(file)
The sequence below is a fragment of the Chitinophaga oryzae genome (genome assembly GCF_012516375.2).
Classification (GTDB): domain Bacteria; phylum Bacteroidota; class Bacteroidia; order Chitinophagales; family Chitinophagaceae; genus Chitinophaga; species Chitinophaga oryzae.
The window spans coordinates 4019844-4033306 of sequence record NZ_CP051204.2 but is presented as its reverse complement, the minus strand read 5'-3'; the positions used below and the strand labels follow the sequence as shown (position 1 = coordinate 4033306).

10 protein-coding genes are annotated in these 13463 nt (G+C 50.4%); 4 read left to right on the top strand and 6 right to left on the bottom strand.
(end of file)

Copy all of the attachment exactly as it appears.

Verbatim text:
The sequence below is a fragment of the Chitinophaga oryzae genome (genome assembly GCF_012516375.2).
Classification (GTDB): domain Bacteria; phylum Bacteroidota; class Bacteroidia; order Chitinophagales; family Chitinophagaceae; genus Chitinophaga; species Chitinophaga oryzae.
The window spans coordinates 4019844-4033306 of sequence record NZ_CP051204.2 but is presented as its reverse complement, the minus strand read 5'-3'; the positions used below and the strand labels follow the sequence as shown (position 1 = coordinate 4033306).

10 protein-coding genes are annotated in these 13463 nt (G+C 50.4%); 4 read left to right on the top strand and 6 right to left on the bottom strand.